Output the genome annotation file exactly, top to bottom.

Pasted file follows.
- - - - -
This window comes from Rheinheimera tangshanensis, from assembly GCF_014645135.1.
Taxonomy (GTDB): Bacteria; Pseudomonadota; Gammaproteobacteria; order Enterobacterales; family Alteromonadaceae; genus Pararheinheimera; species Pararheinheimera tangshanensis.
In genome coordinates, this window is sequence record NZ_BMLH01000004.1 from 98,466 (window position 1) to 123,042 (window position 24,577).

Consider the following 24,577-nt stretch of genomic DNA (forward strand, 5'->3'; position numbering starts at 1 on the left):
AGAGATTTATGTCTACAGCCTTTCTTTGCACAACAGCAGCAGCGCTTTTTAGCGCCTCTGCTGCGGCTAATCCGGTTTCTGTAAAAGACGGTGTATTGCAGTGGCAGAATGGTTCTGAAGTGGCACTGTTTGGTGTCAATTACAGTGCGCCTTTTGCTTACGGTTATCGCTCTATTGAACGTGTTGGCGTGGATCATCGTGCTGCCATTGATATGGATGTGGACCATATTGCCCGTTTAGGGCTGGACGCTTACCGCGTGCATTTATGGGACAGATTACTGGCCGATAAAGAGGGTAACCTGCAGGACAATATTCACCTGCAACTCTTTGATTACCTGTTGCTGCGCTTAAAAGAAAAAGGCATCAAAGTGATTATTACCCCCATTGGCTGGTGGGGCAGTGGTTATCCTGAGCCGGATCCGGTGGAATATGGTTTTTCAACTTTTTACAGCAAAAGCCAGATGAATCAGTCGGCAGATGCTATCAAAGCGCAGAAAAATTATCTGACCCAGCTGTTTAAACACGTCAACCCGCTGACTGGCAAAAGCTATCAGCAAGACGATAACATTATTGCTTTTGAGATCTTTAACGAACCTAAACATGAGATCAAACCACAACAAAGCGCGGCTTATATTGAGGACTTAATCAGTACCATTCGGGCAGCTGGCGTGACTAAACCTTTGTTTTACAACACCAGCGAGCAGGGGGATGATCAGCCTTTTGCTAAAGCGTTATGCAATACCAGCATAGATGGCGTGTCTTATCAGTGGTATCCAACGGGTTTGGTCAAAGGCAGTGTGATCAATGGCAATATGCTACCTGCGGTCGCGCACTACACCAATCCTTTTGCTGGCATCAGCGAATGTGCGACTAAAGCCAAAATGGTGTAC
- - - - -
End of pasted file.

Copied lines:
This window comes from Rheinheimera tangshanensis, from assembly GCF_014645135.1.
Taxonomy (GTDB): Bacteria; Pseudomonadota; Gammaproteobacteria; order Enterobacterales; family Alteromonadaceae; genus Pararheinheimera; species Pararheinheimera tangshanensis.
In genome coordinates, this window is sequence record NZ_BMLH01000004.1 from 98,466 (window position 1) to 123,042 (window position 24,577).

Consider the following 24,577-nt stretch of genomic DNA (forward strand, 5'->3'; position numbering starts at 1 on the left):
AGAGATTTATGTCTACAGCCTTTCTTTGCACAACAGCAGCAGCGCTTTTTAGCGCCTCTGCTGCGGCTAATCCGGTTTCTGTAAAAGACGGTGTATTGCAGTGGCAGAATGGTTCTGAAGTGGCACTGTTTGGTGTCAATTACAGTGCGCCTTTTGCTTACGGTTATCGCTCTATTGAACGTGTTGGCGTGGATCATCGTGCTGCCATTGATATGGATGTGGACCATATTGCCCGTTTAGGGCTGGACGCTTACCGCGTGCATTTATGGGACAGATTACTGGCCGATAAAGAGGGTAACCTGCAGGACAATATTCACCTGCAACTCTTTGATTACCTGTTGCTGCGCTTAAAAGAAAAAGGCATCAAAGTGATTATTACCCCCATTGGCTGGTGGGGCAGTGGTTATCCTGAGCCGGATCCGGTGGAATATGGTTTTTCAACTTTTTACAGCAAAAGCCAGATGAATCAGTCGGCAGATGCTATCAAAGCGCAGAAAAATTATCTGACCCAGCTGTTTAAACACGTCAACCCGCTGACTGGCAAAAGCTATCAGCAAGACGATAACATTATTGCTTTTGAGATCTTTAACGAACCTAAACATGAGATCAAACCACAACAAAGCGCGGCTTATATTGAGGACTTAATCAGTACCATTCGGGCAGCTGGCGTGACTAAACCTTTGTTTTACAACACCAGCGAGCAGGGGGATGATCAGCCTTTTGCTAAAGCGTTATGCAATACCAGCATAGATGGCGTGTCTTATCAGTGGTATCCAACGGGTTTGGTCAAAGGCAGTGTGATCAATGGCAATATGCTACCTGCGGTCGCGCACTACACCAATCCTTTTGCTGGCATCAGCGAATGTGCGACTAAAGCCAAAATGGTGTAC